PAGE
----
I’m afraid, since ‘tasting’ through the wireless waves hasn’t yet been invented, you’ll have to take my word for it when I have firstly, made my own version to see how easy it might be, and secondly, ordered an online pizza from Domino’s!
I was asked if I’d like to take on the challenge to make my own version, and who am I to turn down a culinary opportunity?
I began by hunting out one of the only pizza base recipes that I’ve felt actually turned out as I like it – Gino D’Acampo’s from his ‘Fantastico’ book. It really is simple:
Add a teaspoon of dried yeast to 140ml warm water. Pour into 180 g strong bread flour, along with a tablespoon of olive oil, and combine. Work for 5 minutes until stretchy and smooth then cover with a tea-towel and leave to rest for at least 45 minutes.
When rested, split into two balls and push outwards to form thin circles.
Now to make the pesto. Toast some pine nuts in a dry pan. Meanwhile, add basil leaves, salt, pepper and a drizzle or two of olive oil to a ‘whizzer’ (baby food processor!). Once the pine nuts are beginning to brown, remove from the heat and leave to cool. Add to the processor and blitz until smooth. Taste and add more of whatever you think it needs!
Now, this is the part where I wasn’t sure what to try. Should I aim to create an exact copy of the Domino’s version, sandwiching a homemade pesto between two thin bases? Erm…no. The reason? 1 – Worry over whether the base would be thin and crispy enough once layered, 2 – the oil from the pesto might leak into the dough and make it oily and sticky, not crispy, 3 – too messy!
So, option number two was to work the pesto into the dough itself, but I wasn’t honestly sure if people would like to eat green dough that might go that mushy brown colour once cooked. I decided anyway that one of the bases would have the pesto mixed into things, if only a little so the above didn’t happen!
There was one more option, however, which was a stuffed crust. This seemed a good compromise between the two: I might still get a crispy bottom, so to speak, and have the pesto combined with the dough in some way.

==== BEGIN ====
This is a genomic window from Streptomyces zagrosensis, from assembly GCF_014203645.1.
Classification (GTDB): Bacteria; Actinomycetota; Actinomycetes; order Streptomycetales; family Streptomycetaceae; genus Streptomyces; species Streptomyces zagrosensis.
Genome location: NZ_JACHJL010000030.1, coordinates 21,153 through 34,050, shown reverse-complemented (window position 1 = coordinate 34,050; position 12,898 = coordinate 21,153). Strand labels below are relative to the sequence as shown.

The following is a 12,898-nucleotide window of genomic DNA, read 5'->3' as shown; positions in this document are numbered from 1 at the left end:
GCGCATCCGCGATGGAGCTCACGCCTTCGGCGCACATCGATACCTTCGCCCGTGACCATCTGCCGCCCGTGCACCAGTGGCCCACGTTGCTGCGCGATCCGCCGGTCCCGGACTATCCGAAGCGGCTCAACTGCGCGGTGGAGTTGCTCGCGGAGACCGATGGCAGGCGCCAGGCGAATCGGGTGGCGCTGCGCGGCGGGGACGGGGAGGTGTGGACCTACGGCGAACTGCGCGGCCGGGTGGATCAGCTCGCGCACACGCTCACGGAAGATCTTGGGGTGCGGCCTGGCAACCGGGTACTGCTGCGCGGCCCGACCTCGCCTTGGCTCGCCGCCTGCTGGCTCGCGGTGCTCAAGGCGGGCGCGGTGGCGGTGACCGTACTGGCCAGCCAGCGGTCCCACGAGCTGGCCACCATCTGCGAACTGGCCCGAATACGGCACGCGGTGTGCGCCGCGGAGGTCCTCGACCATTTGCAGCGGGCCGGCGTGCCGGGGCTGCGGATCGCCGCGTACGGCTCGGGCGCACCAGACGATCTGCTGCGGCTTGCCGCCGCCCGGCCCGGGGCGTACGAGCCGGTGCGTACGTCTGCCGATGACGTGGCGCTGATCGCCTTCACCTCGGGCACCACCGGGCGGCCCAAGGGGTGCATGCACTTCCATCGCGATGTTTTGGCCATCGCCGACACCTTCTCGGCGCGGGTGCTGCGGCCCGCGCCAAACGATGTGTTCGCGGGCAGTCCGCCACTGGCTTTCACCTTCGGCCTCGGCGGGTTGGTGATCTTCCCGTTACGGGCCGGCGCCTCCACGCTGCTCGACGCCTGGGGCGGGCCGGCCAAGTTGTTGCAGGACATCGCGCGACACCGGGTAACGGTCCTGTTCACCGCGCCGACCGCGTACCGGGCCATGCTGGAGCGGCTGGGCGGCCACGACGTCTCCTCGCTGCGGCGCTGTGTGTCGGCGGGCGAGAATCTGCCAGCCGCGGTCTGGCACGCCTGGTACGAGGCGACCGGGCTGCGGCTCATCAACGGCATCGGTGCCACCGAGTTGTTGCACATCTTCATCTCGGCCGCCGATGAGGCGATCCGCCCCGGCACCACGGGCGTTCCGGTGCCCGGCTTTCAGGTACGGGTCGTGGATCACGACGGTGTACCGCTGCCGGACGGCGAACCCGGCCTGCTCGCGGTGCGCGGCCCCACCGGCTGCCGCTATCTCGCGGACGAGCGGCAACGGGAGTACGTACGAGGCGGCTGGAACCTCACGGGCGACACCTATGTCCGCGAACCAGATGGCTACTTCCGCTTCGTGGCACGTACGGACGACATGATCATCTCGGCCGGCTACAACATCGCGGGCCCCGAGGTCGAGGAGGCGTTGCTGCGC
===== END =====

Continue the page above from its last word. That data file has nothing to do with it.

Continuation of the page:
Before you begin topping your pizza, ensure everyone is nearly ready to eat so the toppings don’t make the base soggy, and that your oven is heated to at least 200 oC. Next, move the bases onto oiled baking trays because (and take it from me) if you try and move them after you’ve topped them, you’ll cry. Spoon a little of the mixture around the edge of each pizza and fold the crust over on itself – you can ‘stick’ down with a little milk if you’re worried about it coming undone!
Ensure the oven is up to temperature, top with a tomato salsa, mozzarella and whatever else you fancy. To make the tomato sauce, combine a can of chopped tomatoes, dried herbs, a pinch of sugar, a splash of red wine and seasoning, then bubble until it’s thickened.
Gino says to cook for 20-25 minutes, but use your common sense and remove before it’s burnt!
You should end up with something along these lines:
And the taste? Well, it depends upon what you’ve topped your pizza with, but speaking solely for the ‘basil burst’ part of it…with pizza 1, you could taste the herbs but only mildly and not when coated with tomato, cheese and pepperoni! Pizza 2’s stuffed crust was much tastier, although could have done with more oil in the pesto as it dried out in the heat of the oven. I was pleased that both of the bases cooked through well and were crispy underneath as well as at the edges, and that the herby pesto addition was not wasted and could actually be tasted! I do think it would work better with a more moist crust as mine was rather dry, but overall, I was quite pleased with the result, especially since I don’t often make pizza and was really keen on completing ‘the challenge’!